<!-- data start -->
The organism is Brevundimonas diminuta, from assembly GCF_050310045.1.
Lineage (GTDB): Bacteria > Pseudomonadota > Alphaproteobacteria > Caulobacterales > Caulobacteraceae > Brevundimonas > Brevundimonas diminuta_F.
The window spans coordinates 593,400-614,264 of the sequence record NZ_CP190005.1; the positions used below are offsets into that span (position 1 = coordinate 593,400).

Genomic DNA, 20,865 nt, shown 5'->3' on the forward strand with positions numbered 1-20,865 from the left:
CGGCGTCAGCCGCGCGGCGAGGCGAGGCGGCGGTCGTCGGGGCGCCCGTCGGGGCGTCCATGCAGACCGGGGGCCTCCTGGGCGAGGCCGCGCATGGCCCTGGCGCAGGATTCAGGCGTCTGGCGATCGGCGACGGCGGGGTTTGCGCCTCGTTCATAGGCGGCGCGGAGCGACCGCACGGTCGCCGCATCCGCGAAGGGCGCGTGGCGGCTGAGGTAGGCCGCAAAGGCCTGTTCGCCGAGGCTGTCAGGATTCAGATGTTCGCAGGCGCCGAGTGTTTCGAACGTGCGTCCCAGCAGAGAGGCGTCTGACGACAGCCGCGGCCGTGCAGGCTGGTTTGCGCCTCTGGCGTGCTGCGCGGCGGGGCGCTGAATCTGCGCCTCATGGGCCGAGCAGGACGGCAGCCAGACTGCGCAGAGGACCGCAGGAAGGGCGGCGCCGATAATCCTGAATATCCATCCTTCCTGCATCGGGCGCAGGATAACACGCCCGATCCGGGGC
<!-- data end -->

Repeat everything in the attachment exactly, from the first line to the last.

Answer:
The organism is Brevundimonas diminuta, from assembly GCF_050310045.1.
Lineage (GTDB): Bacteria > Pseudomonadota > Alphaproteobacteria > Caulobacterales > Caulobacteraceae > Brevundimonas > Brevundimonas diminuta_F.
The window spans coordinates 593,400-614,264 of the sequence record NZ_CP190005.1; the positions used below are offsets into that span (position 1 = coordinate 593,400).

Genomic DNA, 20,865 nt, shown 5'->3' on the forward strand with positions numbered 1-20,865 from the left:
CGGCGTCAGCCGCGCGGCGAGGCGAGGCGGCGGTCGTCGGGGCGCCCGTCGGGGCGTCCATGCAGACCGGGGGCCTCCTGGGCGAGGCCGCGCATGGCCCTGGCGCAGGATTCAGGCGTCTGGCGATCGGCGACGGCGGGGTTTGCGCCTCGTTCATAGGCGGCGCGGAGCGACCGCACGGTCGCCGCATCCGCGAAGGGCGCGTGGCGGCTGAGGTAGGCCGCAAAGGCCTGTTCGCCGAGGCTGTCAGGATTCAGATGTTCGCAGGCGCCGAGTGTTTCGAACGTGCGTCCCAGCAGAGAGGCGTCTGACGACAGCCGCGGCCGTGCAGGCTGGTTTGCGCCTCTGGCGTGCTGCGCGGCGGGGCGCTGAATCTGCGCCTCATGGGCCGAGCAGGACGGCAGCCAGACTGCGCAGAGGACCGCAGGAAGGGCGGCGCCGATAATCCTGAATATCCATCCTTCCTGCATCGGGCGCAGGATAACACGCCCGATCCGGGGC